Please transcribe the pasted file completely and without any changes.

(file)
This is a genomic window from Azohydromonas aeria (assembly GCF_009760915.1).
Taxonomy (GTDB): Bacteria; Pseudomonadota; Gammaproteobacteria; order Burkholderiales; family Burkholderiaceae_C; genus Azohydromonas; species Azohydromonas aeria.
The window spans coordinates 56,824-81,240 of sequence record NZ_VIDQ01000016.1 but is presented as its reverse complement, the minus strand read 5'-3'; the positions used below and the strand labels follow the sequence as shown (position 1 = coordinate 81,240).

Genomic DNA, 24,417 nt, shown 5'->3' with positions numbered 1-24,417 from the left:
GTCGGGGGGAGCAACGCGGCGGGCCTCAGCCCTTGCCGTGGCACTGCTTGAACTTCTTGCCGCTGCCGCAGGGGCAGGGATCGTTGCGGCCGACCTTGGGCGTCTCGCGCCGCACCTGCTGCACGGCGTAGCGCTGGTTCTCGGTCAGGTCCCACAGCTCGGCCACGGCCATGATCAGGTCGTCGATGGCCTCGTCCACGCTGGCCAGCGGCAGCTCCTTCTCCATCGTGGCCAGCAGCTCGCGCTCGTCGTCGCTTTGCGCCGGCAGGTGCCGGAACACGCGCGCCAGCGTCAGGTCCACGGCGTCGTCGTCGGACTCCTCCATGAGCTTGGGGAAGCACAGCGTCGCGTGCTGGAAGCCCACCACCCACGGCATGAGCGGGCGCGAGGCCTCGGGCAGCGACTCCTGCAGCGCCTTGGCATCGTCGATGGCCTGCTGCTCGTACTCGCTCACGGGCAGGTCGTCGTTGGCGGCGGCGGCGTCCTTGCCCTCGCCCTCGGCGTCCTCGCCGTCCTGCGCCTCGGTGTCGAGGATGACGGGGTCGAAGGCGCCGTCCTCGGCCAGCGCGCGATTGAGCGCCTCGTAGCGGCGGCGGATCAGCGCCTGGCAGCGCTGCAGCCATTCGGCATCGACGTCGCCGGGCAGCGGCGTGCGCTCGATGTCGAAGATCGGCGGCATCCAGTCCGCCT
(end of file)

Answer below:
This is a genomic window from Azohydromonas aeria (assembly GCF_009760915.1).
Taxonomy (GTDB): Bacteria; Pseudomonadota; Gammaproteobacteria; order Burkholderiales; family Burkholderiaceae_C; genus Azohydromonas; species Azohydromonas aeria.
The window spans coordinates 56,824-81,240 of sequence record NZ_VIDQ01000016.1 but is presented as its reverse complement, the minus strand read 5'-3'; the positions used below and the strand labels follow the sequence as shown (position 1 = coordinate 81,240).

Genomic DNA, 24,417 nt, shown 5'->3' with positions numbered 1-24,417 from the left:
GTCGGGGGGAGCAACGCGGCGGGCCTCAGCCCTTGCCGTGGCACTGCTTGAACTTCTTGCCGCTGCCGCAGGGGCAGGGATCGTTGCGGCCGACCTTGGGCGTCTCGCGCCGCACCTGCTGCACGGCGTAGCGCTGGTTCTCGGTCAGGTCCCACAGCTCGGCCACGGCCATGATCAGGTCGTCGATGGCCTCGTCCACGCTGGCCAGCGGCAGCTCCTTCTCCATCGTGGCCAGCAGCTCGCGCTCGTCGTCGCTTTGCGCCGGCAGGTGCCGGAACACGCGCGCCAGCGTCAGGTCCACGGCGTCGTCGTCGGACTCCTCCATGAGCTTGGGGAAGCACAGCGTCGCGTGCTGGAAGCCCACCACCCACGGCATGAGCGGGCGCGAGGCCTCGGGCAGCGACTCCTGCAGCGCCTTGGCATCGTCGATGGCCTGCTGCTCGTACTCGCTCACGGGCAGGTCGTCGTTGGCGGCGGCGGCGTCCTTGCCCTCGCCCTCGGCGTCCTCGCCGTCCTGCGCCTCGGTGTCGAGGATGACGGGGTCGAAGGCGCCGTCCTCGGCCAGCGCGCGATTGAGCGCCTCGTAGCGGCGGCGGATCAGCGCCTGGCAGCGCTGCAGCCATTCGGCATCGACGTCGCCGGGCAGCGGCGTGCGCTCGATGTCGAAGATCGGCGGCATCCAGTCCGCCT